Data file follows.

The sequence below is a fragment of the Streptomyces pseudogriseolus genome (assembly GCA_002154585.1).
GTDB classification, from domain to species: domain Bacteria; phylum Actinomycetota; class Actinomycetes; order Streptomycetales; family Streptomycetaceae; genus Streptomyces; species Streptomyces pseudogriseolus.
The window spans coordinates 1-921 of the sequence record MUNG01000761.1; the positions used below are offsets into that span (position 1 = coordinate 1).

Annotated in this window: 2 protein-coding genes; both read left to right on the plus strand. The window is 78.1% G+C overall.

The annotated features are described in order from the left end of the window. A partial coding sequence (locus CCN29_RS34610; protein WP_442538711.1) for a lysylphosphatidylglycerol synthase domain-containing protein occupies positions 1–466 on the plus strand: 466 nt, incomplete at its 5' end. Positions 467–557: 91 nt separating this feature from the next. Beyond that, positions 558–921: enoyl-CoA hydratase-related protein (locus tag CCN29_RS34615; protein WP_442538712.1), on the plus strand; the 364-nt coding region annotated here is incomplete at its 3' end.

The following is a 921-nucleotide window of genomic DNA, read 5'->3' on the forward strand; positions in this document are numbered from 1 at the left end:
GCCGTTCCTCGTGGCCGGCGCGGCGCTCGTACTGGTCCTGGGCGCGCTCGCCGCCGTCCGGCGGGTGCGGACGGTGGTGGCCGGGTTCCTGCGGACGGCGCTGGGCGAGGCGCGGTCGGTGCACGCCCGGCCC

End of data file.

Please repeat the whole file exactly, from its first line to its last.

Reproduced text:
The sequence below is a fragment of the Streptomyces pseudogriseolus genome (assembly GCA_002154585.1).
GTDB classification, from domain to species: domain Bacteria; phylum Actinomycetota; class Actinomycetes; order Streptomycetales; family Streptomycetaceae; genus Streptomyces; species Streptomyces pseudogriseolus.
The window spans coordinates 1-921 of the sequence record MUNG01000761.1; the positions used below are offsets into that span (position 1 = coordinate 1).

Annotated in this window: 2 protein-coding genes; both read left to right on the plus strand. The window is 78.1% G+C overall.

The annotated features are described in order from the left end of the window. A partial coding sequence (locus CCN29_RS34610; protein WP_442538711.1) for a lysylphosphatidylglycerol synthase domain-containing protein occupies positions 1–466 on the plus strand: 466 nt, incomplete at its 5' end. Positions 467–557: 91 nt separating this feature from the next. Beyond that, positions 558–921: enoyl-CoA hydratase-related protein (locus tag CCN29_RS34615; protein WP_442538712.1), on the plus strand; the 364-nt coding region annotated here is incomplete at its 3' end.

The following is a 921-nucleotide window of genomic DNA, read 5'->3' on the forward strand; positions in this document are numbered from 1 at the left end:
GCCGTTCCTCGTGGCCGGCGCGGCGCTCGTACTGGTCCTGGGCGCGCTCGCCGCCGTCCGGCGGGTGCGGACGGTGGTGGCCGGGTTCCTGCGGACGGCGCTGGGCGAGGCGCGGTCGGTGCACGCCCGGCCC